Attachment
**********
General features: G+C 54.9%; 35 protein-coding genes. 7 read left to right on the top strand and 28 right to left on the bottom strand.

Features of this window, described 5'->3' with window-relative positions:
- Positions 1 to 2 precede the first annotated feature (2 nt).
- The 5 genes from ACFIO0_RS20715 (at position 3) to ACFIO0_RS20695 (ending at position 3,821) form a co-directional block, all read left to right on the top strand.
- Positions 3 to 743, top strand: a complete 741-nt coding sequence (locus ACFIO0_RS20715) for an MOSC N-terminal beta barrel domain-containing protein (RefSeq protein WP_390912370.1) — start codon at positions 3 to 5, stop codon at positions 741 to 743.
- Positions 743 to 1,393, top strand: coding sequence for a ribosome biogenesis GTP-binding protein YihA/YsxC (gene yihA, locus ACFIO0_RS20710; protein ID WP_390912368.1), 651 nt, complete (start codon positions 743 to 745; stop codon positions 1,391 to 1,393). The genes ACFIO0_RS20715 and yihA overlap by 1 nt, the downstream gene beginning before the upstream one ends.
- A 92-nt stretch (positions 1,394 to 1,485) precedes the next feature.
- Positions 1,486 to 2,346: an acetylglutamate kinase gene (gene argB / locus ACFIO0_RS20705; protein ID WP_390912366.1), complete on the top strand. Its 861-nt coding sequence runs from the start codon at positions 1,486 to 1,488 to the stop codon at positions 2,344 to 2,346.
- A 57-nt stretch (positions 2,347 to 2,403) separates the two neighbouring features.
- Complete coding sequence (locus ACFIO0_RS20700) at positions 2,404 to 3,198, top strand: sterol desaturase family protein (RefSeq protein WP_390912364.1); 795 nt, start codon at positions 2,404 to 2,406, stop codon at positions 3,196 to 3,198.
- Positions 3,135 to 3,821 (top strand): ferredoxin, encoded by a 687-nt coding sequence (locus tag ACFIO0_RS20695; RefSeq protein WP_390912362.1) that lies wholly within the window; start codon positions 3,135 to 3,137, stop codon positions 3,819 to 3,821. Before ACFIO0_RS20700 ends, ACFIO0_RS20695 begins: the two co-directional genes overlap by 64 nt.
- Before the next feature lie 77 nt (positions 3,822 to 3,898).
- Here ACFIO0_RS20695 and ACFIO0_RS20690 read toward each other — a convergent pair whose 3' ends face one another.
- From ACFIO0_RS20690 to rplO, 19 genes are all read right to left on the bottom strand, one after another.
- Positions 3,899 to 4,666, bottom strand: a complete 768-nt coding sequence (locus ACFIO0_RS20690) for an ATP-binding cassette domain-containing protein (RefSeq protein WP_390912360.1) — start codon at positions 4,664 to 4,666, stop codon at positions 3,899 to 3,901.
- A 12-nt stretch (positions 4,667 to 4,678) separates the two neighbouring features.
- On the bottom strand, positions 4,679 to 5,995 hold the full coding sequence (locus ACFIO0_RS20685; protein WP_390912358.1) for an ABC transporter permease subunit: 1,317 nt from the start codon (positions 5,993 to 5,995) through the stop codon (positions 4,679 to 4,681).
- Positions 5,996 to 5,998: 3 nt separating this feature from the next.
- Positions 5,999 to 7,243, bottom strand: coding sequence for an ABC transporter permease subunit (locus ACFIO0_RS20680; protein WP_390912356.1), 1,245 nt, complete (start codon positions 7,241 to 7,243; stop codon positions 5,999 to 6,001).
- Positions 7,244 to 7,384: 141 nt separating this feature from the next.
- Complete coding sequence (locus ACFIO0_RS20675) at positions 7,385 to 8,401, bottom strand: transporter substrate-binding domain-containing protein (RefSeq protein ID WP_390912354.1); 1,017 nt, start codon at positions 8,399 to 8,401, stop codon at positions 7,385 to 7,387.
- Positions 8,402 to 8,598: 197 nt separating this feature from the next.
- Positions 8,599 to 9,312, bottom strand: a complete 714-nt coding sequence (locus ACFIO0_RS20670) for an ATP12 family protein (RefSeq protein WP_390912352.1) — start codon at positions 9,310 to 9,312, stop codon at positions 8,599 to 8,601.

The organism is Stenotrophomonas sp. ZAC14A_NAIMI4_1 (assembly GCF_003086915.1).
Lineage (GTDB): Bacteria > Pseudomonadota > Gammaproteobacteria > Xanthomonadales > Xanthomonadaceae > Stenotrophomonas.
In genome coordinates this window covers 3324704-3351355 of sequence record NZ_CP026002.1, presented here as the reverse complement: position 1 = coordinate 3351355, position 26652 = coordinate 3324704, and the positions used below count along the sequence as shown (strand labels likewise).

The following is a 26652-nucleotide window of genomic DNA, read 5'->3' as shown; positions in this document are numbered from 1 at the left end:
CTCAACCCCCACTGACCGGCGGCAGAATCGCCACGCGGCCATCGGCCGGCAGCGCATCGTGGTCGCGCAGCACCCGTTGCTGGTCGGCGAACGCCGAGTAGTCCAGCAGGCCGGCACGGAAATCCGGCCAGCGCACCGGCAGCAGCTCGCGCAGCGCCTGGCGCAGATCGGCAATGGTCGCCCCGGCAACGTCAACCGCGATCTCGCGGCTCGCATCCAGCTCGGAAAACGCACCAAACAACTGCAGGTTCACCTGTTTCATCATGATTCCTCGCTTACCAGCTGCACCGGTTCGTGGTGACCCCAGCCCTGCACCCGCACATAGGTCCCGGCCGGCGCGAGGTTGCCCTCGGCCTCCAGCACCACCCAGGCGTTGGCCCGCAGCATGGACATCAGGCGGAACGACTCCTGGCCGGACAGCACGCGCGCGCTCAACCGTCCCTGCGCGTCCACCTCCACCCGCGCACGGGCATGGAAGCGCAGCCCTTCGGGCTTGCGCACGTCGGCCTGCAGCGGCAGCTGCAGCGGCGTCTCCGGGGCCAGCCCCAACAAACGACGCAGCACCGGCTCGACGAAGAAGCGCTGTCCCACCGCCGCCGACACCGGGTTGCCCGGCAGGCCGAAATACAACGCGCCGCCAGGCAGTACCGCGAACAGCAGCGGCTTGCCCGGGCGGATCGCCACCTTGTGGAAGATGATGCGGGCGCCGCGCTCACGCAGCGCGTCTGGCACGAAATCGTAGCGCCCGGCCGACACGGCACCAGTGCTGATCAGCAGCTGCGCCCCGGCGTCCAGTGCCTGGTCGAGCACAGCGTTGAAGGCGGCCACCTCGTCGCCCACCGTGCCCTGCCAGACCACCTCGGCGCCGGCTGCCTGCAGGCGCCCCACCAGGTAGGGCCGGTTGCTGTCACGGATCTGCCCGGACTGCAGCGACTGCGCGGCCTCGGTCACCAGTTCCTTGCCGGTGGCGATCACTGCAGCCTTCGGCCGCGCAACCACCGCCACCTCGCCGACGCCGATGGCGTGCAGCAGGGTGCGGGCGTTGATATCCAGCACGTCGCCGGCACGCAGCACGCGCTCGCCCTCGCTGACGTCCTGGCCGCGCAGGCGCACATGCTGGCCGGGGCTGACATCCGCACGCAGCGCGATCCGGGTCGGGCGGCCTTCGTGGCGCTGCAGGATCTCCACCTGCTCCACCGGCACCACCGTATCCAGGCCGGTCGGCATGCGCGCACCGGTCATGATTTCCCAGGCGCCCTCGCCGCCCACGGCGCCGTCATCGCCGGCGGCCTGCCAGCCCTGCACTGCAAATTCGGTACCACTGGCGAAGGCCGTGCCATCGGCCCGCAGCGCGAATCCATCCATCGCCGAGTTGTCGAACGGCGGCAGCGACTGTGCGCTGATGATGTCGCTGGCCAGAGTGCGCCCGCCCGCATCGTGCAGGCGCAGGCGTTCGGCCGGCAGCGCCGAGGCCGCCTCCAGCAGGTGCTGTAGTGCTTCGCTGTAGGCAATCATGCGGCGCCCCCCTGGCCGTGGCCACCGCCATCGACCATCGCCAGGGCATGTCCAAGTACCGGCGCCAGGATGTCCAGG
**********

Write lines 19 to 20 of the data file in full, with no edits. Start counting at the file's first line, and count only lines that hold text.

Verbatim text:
- Positions 5,999 to 7,243, bottom strand: coding sequence for an ABC transporter permease subunit (locus ACFIO0_RS20680; protein WP_390912356.1), 1,245 nt, complete (start codon positions 7,241 to 7,243; stop codon positions 5,999 to 6,001).
- Positions 7,244 to 7,384: 141 nt separating this feature from the next.